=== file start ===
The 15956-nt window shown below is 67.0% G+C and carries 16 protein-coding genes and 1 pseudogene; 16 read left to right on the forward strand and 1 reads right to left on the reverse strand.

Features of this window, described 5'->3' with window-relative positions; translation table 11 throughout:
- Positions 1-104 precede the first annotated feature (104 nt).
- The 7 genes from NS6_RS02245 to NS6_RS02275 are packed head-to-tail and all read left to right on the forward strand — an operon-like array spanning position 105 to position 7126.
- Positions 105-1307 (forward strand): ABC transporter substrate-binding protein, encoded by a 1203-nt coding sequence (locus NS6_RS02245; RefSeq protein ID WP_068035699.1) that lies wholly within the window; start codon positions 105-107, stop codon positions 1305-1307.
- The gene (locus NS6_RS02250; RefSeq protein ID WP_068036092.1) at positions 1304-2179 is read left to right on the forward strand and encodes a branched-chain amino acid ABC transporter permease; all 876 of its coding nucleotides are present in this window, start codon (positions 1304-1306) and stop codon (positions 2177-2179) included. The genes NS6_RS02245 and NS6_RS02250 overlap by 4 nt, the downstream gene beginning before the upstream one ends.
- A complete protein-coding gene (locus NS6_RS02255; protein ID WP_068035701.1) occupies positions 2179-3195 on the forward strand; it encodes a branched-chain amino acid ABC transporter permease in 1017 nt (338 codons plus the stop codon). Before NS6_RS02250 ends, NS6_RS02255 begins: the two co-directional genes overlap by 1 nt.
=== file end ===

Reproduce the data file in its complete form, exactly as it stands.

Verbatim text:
The 15956-nt window shown below is 67.0% G+C and carries 16 protein-coding genes and 1 pseudogene; 16 read left to right on the forward strand and 1 reads right to left on the reverse strand.

Features of this window, described 5'->3' with window-relative positions; translation table 11 throughout:
- Positions 1-104 precede the first annotated feature (104 nt).
- The 7 genes from NS6_RS02245 to NS6_RS02275 are packed head-to-tail and all read left to right on the forward strand — an operon-like array spanning position 105 to position 7126.
- Positions 105-1307 (forward strand): ABC transporter substrate-binding protein, encoded by a 1203-nt coding sequence (locus NS6_RS02245; RefSeq protein ID WP_068035699.1) that lies wholly within the window; start codon positions 105-107, stop codon positions 1305-1307.
- The gene (locus NS6_RS02250; RefSeq protein ID WP_068036092.1) at positions 1304-2179 is read left to right on the forward strand and encodes a branched-chain amino acid ABC transporter permease; all 876 of its coding nucleotides are present in this window, start codon (positions 1304-1306) and stop codon (positions 2177-2179) included. The genes NS6_RS02245 and NS6_RS02250 overlap by 4 nt, the downstream gene beginning before the upstream one ends.
- A complete protein-coding gene (locus NS6_RS02255; protein ID WP_068035701.1) occupies positions 2179-3195 on the forward strand; it encodes a branched-chain amino acid ABC transporter permease in 1017 nt (338 codons plus the stop codon). Before NS6_RS02250 ends, NS6_RS02255 begins: the two co-directional genes overlap by 1 nt.